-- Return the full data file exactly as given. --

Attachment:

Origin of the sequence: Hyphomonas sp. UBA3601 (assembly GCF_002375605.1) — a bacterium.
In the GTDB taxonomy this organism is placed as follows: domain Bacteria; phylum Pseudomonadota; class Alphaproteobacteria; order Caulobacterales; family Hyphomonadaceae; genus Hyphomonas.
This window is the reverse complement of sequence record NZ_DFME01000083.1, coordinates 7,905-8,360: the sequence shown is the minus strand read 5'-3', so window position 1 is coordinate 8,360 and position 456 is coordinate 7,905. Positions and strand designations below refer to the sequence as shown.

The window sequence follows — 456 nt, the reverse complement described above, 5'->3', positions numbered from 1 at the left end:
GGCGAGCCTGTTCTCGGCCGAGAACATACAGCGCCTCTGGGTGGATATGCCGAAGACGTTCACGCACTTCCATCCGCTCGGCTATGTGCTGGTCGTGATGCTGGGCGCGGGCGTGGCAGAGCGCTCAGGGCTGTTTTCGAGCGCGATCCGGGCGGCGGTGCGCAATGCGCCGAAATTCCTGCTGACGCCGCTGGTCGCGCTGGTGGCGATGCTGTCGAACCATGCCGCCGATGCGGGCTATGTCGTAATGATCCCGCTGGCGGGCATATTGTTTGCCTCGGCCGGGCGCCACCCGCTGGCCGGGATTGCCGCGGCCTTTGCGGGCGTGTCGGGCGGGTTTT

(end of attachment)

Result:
Origin of the sequence: Hyphomonas sp. UBA3601 (assembly GCF_002375605.1) — a bacterium.
In the GTDB taxonomy this organism is placed as follows: domain Bacteria; phylum Pseudomonadota; class Alphaproteobacteria; order Caulobacterales; family Hyphomonadaceae; genus Hyphomonas.
This window is the reverse complement of sequence record NZ_DFME01000083.1, coordinates 7,905-8,360: the sequence shown is the minus strand read 5'-3', so window position 1 is coordinate 8,360 and position 456 is coordinate 7,905. Positions and strand designations below refer to the sequence as shown.

The window sequence follows — 456 nt, the reverse complement described above, 5'->3', positions numbered from 1 at the left end:
GGCGAGCCTGTTCTCGGCCGAGAACATACAGCGCCTCTGGGTGGATATGCCGAAGACGTTCACGCACTTCCATCCGCTCGGCTATGTGCTGGTCGTGATGCTGGGCGCGGGCGTGGCAGAGCGCTCAGGGCTGTTTTCGAGCGCGATCCGGGCGGCGGTGCGCAATGCGCCGAAATTCCTGCTGACGCCGCTGGTCGCGCTGGTGGCGATGCTGTCGAACCATGCCGCCGATGCGGGCTATGTCGTAATGATCCCGCTGGCGGGCATATTGTTTGCCTCGGCCGGGCGCCACCCGCTGGCCGGGATTGCCGCGGCCTTTGCGGGCGTGTCGGGCGGGTTTT